You’ve got your new digital camera. Now, it’s time to think about printing your color photos.
First, though, a little something to think about . . . Color printer choices are many and varied, from a traditional inkjet printer, to one of those multifunctional inkjet devices (three or four out of four – fax, print, scan, copy), to a dedicated photo printer in the higher quality category over inkjet, called dye sublimation, or dye sub (another info resource), for short (from Sony, Canon, Olympus. Or, you could choose to have no color photo-capable printer at all, and still get photographic prints (longest lasting, just like traditional film prints) from your digital photos through an online uploading service, such as ofoto, or through a local retailer (put your pix on a CD or bring in readable media) that provides this service (If you are a member and live near a Costco, 4×6 prints from digital are only 19 cents each!).
Dedicated photo printers have the advantage of being easy to use and, in the case of printers dedicated to 4×6 prints, they are usually quite small. Many users will consider both a “standard” inkjet printer as well as one of these dedicated inkjet photo printers. The advantage is the instant gratification one gets from getting quality prints fast and with the convenience of doing it at home or just about anywhere else.
This HP Photosmart 230, $200, is both easy and convenient on many levels. (Take the online product tour.) First, it is versatile. It will print via USB connection to your Mac or PC and directly from the camera’s memory card without your computer. There are memory card slots to accommodate CompactFlash, SmartMedia, Memory Stick, Secure Digital, and Multi-Media memory cards. Just insert the card and go.
The quality of the 4×6 prints is excellent, with a resolution of 4800 x 1200 dpi, optimized, according to HP, for their HP Premium Photo papers, which I used in my evaluation. The printer also supports other grades of HP photo paper, index cards, as well as paper from other makers.
The Photosmart 230 also features a color LCD screen that facilitates the process. I loaded the memory card with my photos into the printer, and in a moment, up popped the first image on the built-in screen. From there, I could use the buttons to navigate through choices as to which photo to see and print, photo size (4×6, wallet size or thumbnail), number of copies, choose to print a photo index page with up to 28 thumbnail size images of your photos, crop, zoom, rotate – it’s all there right at the panel.
Up to 20 sheets of photo paper can be loaded at a time. The printer draws the paper in from the front, taking from the top of the loaded cartridge. Then, the paper rolls out the slot in the back. Finally, the paper is drawn back inside and through the printing path, above the intake path, where it is printed and ultimately sent back out the front to rest atop the input cartridge. It’s a very interesting design and fun to watch in action.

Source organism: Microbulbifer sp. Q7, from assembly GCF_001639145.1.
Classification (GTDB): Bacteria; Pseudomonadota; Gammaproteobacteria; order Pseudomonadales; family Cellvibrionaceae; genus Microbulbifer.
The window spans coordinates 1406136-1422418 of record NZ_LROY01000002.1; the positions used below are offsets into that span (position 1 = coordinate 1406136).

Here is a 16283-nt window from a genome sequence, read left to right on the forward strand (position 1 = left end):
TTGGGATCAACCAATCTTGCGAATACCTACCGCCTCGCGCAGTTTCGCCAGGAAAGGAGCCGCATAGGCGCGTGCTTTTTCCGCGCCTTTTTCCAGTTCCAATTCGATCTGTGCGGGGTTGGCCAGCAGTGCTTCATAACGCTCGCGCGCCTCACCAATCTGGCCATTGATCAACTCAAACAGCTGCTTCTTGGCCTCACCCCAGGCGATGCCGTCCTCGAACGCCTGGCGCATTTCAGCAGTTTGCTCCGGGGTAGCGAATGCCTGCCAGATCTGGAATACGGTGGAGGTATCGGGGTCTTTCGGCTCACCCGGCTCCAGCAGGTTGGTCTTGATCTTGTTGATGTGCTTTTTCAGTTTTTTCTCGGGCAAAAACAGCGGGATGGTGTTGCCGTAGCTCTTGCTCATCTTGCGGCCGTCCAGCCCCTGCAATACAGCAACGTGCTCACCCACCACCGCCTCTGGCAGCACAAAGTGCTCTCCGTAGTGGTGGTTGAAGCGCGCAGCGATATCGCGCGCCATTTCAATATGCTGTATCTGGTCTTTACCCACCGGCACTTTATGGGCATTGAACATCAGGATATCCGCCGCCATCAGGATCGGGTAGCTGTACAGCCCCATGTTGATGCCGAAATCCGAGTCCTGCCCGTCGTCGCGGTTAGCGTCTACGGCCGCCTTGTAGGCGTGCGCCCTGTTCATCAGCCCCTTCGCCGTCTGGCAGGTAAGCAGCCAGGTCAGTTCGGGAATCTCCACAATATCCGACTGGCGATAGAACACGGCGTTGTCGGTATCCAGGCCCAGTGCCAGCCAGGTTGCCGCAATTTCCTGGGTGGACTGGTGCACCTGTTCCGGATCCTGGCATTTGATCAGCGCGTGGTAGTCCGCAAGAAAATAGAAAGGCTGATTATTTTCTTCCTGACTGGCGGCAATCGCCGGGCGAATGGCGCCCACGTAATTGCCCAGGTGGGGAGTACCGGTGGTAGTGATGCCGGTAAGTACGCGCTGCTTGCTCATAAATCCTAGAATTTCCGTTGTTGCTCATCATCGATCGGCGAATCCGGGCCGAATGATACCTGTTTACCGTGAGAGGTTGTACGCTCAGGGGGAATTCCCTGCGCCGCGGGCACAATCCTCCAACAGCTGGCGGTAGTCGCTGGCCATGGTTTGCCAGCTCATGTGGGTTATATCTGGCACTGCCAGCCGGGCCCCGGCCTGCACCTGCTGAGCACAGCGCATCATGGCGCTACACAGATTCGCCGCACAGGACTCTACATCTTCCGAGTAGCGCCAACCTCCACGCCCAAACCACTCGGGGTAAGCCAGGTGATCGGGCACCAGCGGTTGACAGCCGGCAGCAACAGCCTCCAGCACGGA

The 230 uses a single, small, three-color cartridge. One of the concerns with any inkjet printer is the cost of operation. Face the facts – inkjet printers are costly to operate as compared to black & white laser printers. After printing more than 100 photo pages I was still on the first cartridge. Replacement cost for the HP 57 (C6657A) cartridge was found online for as low as about $27. Now, add in the cost of the paper, for example, a 60-pack of the premium HP paper, at an online cost of at least $27 and the cost per photo runs about 50 cents or more. Obviously, the cost of instant gratification is rather high, as compared to traditional photo prints as described above. So, with this and any other inkjet printer, the user is paying for the privilege of instant gratification on a media that is not as long lasting as with traditional photo prints. (Just a note – sure, there are inkjet printers that use longer-lasting, archival quality inks, but supplies cost is even more.)
I can tell you this printer was a big hit around Gadget Central and beyond. Everyone enjoyed this printer and the ease with which it operated. No one was interested in connecting it to a computer. We were concentrating on printing from the memory cards. We did not even bother to try it connected to our companion test camera, the excellent HP Photosmart 850 because it was so easy to print the photos by just using the memory card from the camera. I even took it with me on a little trip to visit my daughter in college. I took photos and printed them on the spot, all without the computer.
In conclusion, all things considered, this is an easy product to learn to love. It can prove indispensable and useful to digital camera users. So long as the user does not mind the cost of operation with this or any competitive product, I think it’s a fine way to go. The HP Photosmart 230 is tiny but mighty and it might be just what you are looking for!
More information is at www.hp.com or call 1-800-752-0900.